China Wins World Team Chess Championship
With nerves of steel, the Chinese team secured victory against Uzbekistan in the final. Photo: Maria Emelianova/

China Wins World Team Chess Championship

| 36 | Chess Event Coverage

In the final of the World Team Chess Championship in Jerusalem, the surprise winner was the Chinese team, after winning both matches against Uzbekistan, the champions from the Chennai Chess Olympiad.

In the battle for the bronze medals, Spain and India headed into a blitz play-off after the first two matches were tied, but in the end, Spain pulled the longest straw and secured the win.

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2022 FIDE World Team Chess Championship Live Games

In relative terms, the veteran but lower-rated Chinese team of "unknowns" demonstrated that the fact that none of their top eight players took part was not going to stop them from showing just how good they are in this format and taking down the young sensational Uzbeki gold winners from the Chennai Olympiad. 

The players are all ready to go on the final day. Photo: Maria Emelianova/

The Finals

Uzbekistan, by their presence in the finals, re-affirmed that they are, in fact, the real deal, even when showing up without their usual top board, Nodirbek Abdusattorov.

In the first match of the final, it quickly became evident that both teams had shown up willing to fight. The first game to end was on board two between GMs Jakhongir Sindarov and Xu Xiangyu.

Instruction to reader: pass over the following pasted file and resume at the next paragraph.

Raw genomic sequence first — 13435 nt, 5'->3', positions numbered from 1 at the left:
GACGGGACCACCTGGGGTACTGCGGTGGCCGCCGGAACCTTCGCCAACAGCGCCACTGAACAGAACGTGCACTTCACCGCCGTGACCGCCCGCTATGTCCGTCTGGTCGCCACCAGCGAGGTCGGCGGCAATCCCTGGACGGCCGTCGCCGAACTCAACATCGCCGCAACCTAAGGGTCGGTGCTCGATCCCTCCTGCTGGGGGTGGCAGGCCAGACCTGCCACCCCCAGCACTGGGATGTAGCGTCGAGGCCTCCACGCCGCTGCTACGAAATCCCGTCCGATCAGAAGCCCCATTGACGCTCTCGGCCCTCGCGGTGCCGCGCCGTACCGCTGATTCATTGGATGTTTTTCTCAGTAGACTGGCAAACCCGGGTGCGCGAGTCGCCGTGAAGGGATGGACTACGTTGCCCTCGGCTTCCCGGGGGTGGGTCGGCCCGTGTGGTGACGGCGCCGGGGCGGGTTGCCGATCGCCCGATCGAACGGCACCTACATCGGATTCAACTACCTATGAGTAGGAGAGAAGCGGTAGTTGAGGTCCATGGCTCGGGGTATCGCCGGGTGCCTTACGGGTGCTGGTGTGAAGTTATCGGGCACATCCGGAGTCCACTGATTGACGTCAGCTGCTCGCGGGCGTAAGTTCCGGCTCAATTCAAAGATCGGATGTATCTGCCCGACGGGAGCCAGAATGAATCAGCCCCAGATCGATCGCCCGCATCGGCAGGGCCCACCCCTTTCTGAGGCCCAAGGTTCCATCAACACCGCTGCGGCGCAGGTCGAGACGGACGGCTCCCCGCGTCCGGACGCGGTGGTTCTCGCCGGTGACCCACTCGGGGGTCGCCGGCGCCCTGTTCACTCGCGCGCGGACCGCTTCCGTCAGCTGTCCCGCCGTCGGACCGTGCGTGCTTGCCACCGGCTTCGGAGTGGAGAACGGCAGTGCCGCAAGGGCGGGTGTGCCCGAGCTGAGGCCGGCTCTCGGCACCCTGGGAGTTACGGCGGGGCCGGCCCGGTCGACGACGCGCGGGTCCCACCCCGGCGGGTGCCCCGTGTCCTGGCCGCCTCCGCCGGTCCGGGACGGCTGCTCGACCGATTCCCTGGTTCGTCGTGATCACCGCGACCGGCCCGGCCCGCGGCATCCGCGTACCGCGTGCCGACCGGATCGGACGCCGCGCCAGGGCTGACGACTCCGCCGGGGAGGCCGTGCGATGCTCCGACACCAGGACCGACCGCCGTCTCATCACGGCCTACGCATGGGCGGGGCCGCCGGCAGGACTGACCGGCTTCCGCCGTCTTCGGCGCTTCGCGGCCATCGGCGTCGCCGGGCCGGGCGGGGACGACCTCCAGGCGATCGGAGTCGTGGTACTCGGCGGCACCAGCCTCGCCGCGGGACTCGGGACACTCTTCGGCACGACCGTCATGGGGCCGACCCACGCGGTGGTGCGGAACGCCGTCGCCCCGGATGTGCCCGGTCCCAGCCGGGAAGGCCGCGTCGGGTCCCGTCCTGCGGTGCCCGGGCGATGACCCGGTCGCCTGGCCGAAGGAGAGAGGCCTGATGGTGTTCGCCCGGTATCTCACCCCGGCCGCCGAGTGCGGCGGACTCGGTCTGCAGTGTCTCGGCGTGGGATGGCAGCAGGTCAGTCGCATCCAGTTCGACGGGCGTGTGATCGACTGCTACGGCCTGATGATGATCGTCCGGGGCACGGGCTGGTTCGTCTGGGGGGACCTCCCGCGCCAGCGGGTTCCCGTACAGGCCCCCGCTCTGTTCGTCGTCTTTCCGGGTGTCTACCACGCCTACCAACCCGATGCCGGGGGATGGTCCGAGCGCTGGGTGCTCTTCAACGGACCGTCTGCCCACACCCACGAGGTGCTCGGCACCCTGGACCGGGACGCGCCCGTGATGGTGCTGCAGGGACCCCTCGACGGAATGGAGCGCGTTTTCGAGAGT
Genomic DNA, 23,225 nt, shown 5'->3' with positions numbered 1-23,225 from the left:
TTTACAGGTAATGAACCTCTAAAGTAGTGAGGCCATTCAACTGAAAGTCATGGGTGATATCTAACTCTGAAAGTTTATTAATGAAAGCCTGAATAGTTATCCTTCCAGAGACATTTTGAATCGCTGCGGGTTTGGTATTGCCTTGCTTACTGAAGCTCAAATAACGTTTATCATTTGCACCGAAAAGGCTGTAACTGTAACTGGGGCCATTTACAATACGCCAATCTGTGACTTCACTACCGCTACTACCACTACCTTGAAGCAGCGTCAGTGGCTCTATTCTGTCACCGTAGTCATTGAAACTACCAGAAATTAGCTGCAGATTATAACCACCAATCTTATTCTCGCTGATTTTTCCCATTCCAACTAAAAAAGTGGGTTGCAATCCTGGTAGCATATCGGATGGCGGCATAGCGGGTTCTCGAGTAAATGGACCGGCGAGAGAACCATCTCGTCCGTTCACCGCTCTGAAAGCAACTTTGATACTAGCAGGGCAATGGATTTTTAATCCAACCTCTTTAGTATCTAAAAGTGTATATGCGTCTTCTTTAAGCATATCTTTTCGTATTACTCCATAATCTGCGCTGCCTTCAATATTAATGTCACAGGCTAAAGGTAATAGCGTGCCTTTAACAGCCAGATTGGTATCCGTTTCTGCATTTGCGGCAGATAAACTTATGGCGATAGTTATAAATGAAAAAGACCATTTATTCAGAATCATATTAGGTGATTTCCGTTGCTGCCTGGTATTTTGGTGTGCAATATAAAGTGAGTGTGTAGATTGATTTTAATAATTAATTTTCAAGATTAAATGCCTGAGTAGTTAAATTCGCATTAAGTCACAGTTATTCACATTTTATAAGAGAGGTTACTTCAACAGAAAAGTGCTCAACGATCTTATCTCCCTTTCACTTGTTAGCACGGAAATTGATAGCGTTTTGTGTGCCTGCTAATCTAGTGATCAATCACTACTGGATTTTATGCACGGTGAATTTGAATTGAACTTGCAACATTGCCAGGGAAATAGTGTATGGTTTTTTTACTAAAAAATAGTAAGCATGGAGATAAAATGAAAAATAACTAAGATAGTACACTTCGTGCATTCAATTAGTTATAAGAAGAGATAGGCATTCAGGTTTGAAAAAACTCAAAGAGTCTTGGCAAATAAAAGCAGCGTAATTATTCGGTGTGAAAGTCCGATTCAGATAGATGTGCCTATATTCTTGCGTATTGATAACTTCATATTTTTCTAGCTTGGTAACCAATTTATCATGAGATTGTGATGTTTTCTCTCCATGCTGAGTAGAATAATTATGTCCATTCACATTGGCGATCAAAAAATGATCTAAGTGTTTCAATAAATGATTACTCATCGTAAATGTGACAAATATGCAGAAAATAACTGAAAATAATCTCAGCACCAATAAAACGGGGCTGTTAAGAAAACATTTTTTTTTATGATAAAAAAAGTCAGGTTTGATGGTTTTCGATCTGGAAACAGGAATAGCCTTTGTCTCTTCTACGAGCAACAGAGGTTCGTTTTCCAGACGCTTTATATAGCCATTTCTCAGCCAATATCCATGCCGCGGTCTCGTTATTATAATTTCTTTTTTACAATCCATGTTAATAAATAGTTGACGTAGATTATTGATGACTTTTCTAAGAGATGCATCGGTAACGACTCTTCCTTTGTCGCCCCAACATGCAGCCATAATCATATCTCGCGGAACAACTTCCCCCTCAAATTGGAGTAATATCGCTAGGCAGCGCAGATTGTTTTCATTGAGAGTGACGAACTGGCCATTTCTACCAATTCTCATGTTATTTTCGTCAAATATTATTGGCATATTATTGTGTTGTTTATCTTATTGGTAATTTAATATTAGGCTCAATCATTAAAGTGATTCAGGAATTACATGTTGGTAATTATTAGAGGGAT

Next to finish was the draw between Javongir Vakhidov and Li Di, a not terribly interesting game in the Nimzo-Indian Defense (1.d4 Nf6 2.c4 e6 3.Nc3 Bb4) that ended up in a drawn rook ending where both players were not in the mood to check each other's ability for too long.

On board one, things started with a Scotch Game where both players sent their kings to the queenside despite it looking like the most dangerous place on the planet. However, very quickly the players took the game to the saw works, trimming the wood off the board, and sending the game into an endgame that never veered away from the draw zone. Still, they kept playing on for a very long time, primarily because one side was trying to equalize the outcome of the result from the only decisive game of the match.

That leaves us with the board three battle between GMs Bai Jinshi and Shamsiddin Vokhidov, a game that decided the match...

This result secured the round one victory for China, forcing the Uzbeks to play for match victory in round two.

The coaches nervously watch their proteges. Photo: Maria Emelianova/

On board, GM Nodirbek Yakubboev and the Chinese "veteran," the 27-year-old GM Lu Shanglei, played yet another marathon game, but this time their game was much more dramatic, and therefore we chose it as our Game of the Day.

For a while, it looked like the board two encounter between Xu Xiangyu and Sindarov would become the clincher for the Chinese team, when White had a decisive advantage in the endgame. But, despite a massive time advantage (nearly 10 minutes vs. less than one in favor of the Chinese player), White played too fast and blew it all away, once again opening the match up to the Uzbeks.

On board three, things were no less tumultuous than on board one. 

Ahead of the round, team captain GM Ivan Sokolov had decided to play their reserve, IM Ortik Nigmatov, with the black pieces against Li Di. At first, this looked like a perfect decision as Nigmatov effortlessly equalized and even gained something that resembled the upper hand.